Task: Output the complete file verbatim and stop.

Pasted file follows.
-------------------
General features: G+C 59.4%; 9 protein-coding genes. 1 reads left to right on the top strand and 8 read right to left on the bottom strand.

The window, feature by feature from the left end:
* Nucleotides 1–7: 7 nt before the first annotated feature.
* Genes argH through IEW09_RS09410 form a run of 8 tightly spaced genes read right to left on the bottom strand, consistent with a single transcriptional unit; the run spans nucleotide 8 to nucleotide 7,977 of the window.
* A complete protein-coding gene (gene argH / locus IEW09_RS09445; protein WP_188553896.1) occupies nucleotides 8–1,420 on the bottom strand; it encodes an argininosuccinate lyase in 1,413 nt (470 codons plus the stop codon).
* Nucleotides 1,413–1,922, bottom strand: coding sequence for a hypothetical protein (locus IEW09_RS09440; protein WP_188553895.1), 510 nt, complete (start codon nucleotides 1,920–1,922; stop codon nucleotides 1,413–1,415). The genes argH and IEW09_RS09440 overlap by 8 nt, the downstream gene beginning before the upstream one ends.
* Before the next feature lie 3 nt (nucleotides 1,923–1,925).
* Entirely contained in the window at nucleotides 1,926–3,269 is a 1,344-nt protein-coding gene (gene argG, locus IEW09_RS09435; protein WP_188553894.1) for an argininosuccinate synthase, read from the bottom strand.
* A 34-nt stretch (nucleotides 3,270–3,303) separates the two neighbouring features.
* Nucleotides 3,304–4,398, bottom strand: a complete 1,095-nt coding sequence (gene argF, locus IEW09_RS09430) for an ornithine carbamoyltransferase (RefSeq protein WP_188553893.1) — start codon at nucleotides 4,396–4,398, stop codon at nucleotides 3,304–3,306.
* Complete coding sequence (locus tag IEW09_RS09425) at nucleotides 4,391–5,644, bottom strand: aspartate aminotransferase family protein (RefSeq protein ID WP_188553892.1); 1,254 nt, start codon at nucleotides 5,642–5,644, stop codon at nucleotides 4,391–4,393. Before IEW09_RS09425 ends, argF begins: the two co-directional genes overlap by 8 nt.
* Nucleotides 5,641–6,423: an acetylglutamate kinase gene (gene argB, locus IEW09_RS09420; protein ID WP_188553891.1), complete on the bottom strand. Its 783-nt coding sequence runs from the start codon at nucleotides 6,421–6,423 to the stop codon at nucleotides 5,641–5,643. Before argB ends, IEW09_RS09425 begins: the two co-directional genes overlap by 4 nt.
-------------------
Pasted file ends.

General features: G+C 59.4%; 9 protein-coding genes. 1 reads left to right on the top strand and 8 read right to left on the bottom strand.

The window, feature by feature from the left end:
* Nucleotides 1–7: 7 nt before the first annotated feature.
* Genes argH through IEW09_RS09410 form a run of 8 tightly spaced genes read right to left on the bottom strand, consistent with a single transcriptional unit; the run spans nucleotide 8 to nucleotide 7,977 of the window.
* A complete protein-coding gene (gene argH / locus IEW09_RS09445; protein WP_188553896.1) occupies nucleotides 8–1,420 on the bottom strand; it encodes an argininosuccinate lyase in 1,413 nt (470 codons plus the stop codon).
* Nucleotides 1,413–1,922, bottom strand: coding sequence for a hypothetical protein (locus IEW09_RS09440; protein WP_188553895.1), 510 nt, complete (start codon nucleotides 1,920–1,922; stop codon nucleotides 1,413–1,415). The genes argH and IEW09_RS09440 overlap by 8 nt, the downstream gene beginning before the upstream one ends.
* Before the next feature lie 3 nt (nucleotides 1,923–1,925).
* Entirely contained in the window at nucleotides 1,926–3,269 is a 1,344-nt protein-coding gene (gene argG, locus IEW09_RS09435; protein WP_188553894.1) for an argininosuccinate synthase, read from the bottom strand.
* A 34-nt stretch (nucleotides 3,270–3,303) separates the two neighbouring features.
* Nucleotides 3,304–4,398, bottom strand: a complete 1,095-nt coding sequence (gene argF, locus IEW09_RS09430) for an ornithine carbamoyltransferase (RefSeq protein WP_188553893.1) — start codon at nucleotides 4,396–4,398, stop codon at nucleotides 3,304–3,306.
* Complete coding sequence (locus tag IEW09_RS09425) at nucleotides 4,391–5,644, bottom strand: aspartate aminotransferase family protein (RefSeq protein ID WP_188553892.1); 1,254 nt, start codon at nucleotides 5,642–5,644, stop codon at nucleotides 4,391–4,393. Before IEW09_RS09425 ends, argF begins: the two co-directional genes overlap by 8 nt.
* Nucleotides 5,641–6,423: an acetylglutamate kinase gene (gene argB, locus IEW09_RS09420; protein ID WP_188553891.1), complete on the bottom strand. Its 783-nt coding sequence runs from the start codon at nucleotides 6,421–6,423 to the stop codon at nucleotides 5,641–5,643. Before argB ends, IEW09_RS09425 begins: the two co-directional genes overlap by 4 nt.